Author Topic: MKL - Markel Corp  (Read 313581 times)

obtuse_investor

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Re: MKL - Markel Corp
« Reply #760 on: March 23, 2020, 04:54:47 PM »
insurance
[inˈSHo͝orəns]
NOUN

Business that takes your money when you are doing fine and does not pay out when you are not.

Hah! That's why it is better to take the other side of that trade-- own insurance companies.
Value Investor who manages his personal portfolio with a 25-45 year time horizon | @obtuse_investor


obtuse_investor

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Re: MKL - Markel Corp
« Reply #761 on: March 23, 2020, 05:01:57 PM »
Markel is now selling at similar valuation as Berkshire. https://twitter.com/beowulfcapital/status/1241303626670374913?s=21

If you wanted to start buying more of these two, which one would you choose?

I currently own both (about equal amounts). I am thinking to pick Markel because of longer runway and a much younger company.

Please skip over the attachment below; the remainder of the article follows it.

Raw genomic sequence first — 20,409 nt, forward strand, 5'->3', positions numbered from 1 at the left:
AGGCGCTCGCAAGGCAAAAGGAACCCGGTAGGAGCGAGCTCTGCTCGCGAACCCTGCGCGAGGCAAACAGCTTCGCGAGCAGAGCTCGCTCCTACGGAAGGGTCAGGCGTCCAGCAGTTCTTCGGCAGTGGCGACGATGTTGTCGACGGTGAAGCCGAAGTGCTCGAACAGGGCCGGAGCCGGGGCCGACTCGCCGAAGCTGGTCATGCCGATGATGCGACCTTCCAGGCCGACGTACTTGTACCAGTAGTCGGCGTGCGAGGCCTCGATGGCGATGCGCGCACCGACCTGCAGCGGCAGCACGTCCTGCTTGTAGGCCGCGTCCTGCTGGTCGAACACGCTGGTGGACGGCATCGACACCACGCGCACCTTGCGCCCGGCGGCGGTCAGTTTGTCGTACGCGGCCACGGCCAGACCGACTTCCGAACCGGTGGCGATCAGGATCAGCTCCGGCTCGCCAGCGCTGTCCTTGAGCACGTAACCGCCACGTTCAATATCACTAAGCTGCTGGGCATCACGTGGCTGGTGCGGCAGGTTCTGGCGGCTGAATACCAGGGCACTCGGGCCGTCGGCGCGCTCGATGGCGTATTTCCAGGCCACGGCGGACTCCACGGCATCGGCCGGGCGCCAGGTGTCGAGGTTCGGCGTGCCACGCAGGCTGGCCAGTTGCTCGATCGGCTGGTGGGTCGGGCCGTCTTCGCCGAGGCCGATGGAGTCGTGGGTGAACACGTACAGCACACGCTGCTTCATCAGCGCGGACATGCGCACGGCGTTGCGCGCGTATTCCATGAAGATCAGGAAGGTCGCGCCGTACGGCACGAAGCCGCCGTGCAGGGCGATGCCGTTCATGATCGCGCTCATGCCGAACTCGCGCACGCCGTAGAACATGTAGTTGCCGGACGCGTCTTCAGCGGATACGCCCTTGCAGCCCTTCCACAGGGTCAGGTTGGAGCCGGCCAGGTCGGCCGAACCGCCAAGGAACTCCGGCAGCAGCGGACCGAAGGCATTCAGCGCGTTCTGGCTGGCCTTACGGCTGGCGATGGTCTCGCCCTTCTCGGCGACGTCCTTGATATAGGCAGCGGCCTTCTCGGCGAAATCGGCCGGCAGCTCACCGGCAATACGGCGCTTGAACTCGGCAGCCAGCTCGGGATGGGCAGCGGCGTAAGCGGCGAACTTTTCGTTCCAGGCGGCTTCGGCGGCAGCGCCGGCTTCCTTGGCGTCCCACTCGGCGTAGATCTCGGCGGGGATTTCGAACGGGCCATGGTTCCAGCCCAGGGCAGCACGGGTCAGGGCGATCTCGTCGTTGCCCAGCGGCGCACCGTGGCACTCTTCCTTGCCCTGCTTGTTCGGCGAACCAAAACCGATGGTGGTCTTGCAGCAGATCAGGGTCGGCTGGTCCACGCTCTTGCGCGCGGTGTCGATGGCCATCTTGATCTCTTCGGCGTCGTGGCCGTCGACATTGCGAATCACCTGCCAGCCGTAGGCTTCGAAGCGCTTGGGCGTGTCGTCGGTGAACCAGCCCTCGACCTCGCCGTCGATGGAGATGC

There are couple issues with Markel vs BRK:
- Markel's fully owned business part is much smaller and lower quality than BRK's.
- With low/zero/negative interest rates, fixed income from (re)insurance is low and float is not worth a lot.
- (Re)insurance has had weak pricing. This may change, but overall (re)insurance returns have been weak.

Personally, I'd probably rather buy a stock portfolio via good mutual fund rather than buy MKL that's a stock portfolio + (re)insurance and fixed income.

I'm not as positive on BRK as a lot of people are either. Like you said, the size is an issue. There are other issues (Buffett's age, conservatism, portfolio composition, etc.).

I would not be surprised if BRK and MKL won't outperform the index long term coming out of the crisis.

Disclosure: I hold BRK position. I have sold most of MKL position. I don't plan to buy MKL. I may add to BRK for the conservative side of my portfolio. I may be totally wrong about everything above.

Thanks for your perspective, Jurgis.

I find that both these businesses are rather anti-fragile. That is, they get stronger when put under stress. There is no shortage of stress these days. Berkshire gets stronger in large bursts (thanks to Warren's elephant gun), while Markel gets stronger in a slow methodical manner (thanks to Ventures, new business like ILS, algorithmic investing of equity portfolio).

I ran a twitter poll for the same question: https://twitter.com/obtuse_investor/status/1241752856170037248?s=20
FWIW, BRK.B 60%; MKL 20%; Both: 20%
Value Investor who manages his personal portfolio with a 25-45 year time horizon | @obtuse_investor